Vin Diesel is working on a female-driven spin-off of the 'Fast and Furious' franchise based on the work of three major writers.
The 51-year-old actor and his producing partner Samantha Vincent are currently in the midst of developing the project, and Vin has revealed via his Instagram account that they've joined forces with writers Nicole Perlman, Lindsey Beer and Geneva Robertson-Dworet.
Alongside a selfie of himself and Samantha, Vin wrote: "As you know, there are three new spin offs that We have promised Universal... well this week we heard a pitch for the Fast female protagonist driven spinoff I created in 2017, and you can tell by the smile on Samantha's face it was VERY exciting. Shout out to Nicole Perlman, Lindsey Beer, Geneva Robertson-Dworet. Welcome to the Fast FAMILY... (sic)"
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As you know, there are three new spin offs that We have promised Universal. well this week we heard a pitch for the Fast female protagonist driven spinoff I created in 2017, and you can tell by the smile on Samantha’s face it was VERY exciting. Shout out to Nicole Perlman, Lindsey Beer, Geneva Robertson-Dworet. Welcome to the Fast FAMILY...
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However, at this stage, it's not clear whether all three will be free to co-write the script together or whether, ultimately, just one of them will receive a writing credit.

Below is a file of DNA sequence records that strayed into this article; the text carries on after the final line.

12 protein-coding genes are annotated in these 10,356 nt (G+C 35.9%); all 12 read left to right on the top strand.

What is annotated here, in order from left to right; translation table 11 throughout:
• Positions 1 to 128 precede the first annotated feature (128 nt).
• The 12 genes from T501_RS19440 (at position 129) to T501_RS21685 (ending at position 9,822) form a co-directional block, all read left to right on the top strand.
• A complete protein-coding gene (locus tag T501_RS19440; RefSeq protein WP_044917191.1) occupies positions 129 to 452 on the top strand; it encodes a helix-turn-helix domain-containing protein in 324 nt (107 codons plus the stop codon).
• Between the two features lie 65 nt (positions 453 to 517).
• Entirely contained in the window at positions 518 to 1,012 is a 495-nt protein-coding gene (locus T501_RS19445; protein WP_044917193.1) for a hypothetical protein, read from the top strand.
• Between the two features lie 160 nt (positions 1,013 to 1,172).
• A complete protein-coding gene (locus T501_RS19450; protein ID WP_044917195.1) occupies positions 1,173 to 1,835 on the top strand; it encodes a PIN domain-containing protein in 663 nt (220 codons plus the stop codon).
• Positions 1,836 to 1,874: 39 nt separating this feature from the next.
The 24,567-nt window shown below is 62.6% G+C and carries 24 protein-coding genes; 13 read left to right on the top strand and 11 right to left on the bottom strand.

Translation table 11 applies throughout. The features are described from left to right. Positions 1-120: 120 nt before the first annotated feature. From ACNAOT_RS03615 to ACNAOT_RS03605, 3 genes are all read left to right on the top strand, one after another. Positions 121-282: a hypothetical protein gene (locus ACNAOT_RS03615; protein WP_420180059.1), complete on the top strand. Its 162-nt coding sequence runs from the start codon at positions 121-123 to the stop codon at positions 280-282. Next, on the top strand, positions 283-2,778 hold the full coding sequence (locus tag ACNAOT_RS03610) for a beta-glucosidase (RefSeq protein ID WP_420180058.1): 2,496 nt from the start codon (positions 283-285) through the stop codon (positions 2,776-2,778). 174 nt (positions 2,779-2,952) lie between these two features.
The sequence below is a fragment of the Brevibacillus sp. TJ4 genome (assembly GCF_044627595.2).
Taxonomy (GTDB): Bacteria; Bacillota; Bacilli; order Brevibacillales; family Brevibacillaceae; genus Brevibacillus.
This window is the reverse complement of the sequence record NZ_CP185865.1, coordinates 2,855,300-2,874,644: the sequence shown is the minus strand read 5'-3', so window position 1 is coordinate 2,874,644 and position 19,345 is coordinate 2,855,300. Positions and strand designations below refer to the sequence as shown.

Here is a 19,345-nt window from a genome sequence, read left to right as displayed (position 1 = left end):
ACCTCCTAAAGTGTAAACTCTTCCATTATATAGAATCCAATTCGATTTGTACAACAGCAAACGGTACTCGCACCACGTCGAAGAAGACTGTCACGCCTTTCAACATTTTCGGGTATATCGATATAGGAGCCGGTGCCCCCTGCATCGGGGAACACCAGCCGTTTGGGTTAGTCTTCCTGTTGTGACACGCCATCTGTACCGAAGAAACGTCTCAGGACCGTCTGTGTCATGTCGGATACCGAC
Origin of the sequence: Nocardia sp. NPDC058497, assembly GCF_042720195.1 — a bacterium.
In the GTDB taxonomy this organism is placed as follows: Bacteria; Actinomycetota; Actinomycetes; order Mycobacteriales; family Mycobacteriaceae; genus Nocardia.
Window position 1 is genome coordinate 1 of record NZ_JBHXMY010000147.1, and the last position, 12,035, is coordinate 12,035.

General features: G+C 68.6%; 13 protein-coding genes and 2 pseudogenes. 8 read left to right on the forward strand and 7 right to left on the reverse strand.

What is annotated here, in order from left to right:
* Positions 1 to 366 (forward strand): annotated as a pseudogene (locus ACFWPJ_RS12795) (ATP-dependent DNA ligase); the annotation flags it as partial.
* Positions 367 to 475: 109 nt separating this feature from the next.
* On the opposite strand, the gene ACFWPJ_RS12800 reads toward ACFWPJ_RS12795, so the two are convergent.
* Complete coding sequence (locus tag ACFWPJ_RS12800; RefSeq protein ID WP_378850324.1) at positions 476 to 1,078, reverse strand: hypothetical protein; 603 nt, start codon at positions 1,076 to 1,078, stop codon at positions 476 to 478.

Meanwhile, Michelle Rodriguez - who stars as Letty Ortiz in the film franchise - previously hit out at the tone of the movies, accusing the Fast and Furious' films of being "stuck in the 90s".
She explained: "Letty's a strong woman.
"She's a kid who grew up with a socio-economic background that makes you a little bit rough around the edges, I guess. I knew girls like Letty growing up. They're attracted and loyal to guys like Dominic Toretto because it's the only way to survive in a place that gets violent - Chicago, New York, Los Angeles.
"When people are poor, there's a lot of crime and when there's lots of crime, you have to watch your back.
"It gets physical and that's why it seems like we've been stuck in the '90s for the last [however] many years that we've been doing the franchise, because of the macho bravado involved, but that truly is the voice of the urban ghetto. I was hoping that at some point we'd evolve out of that vibe."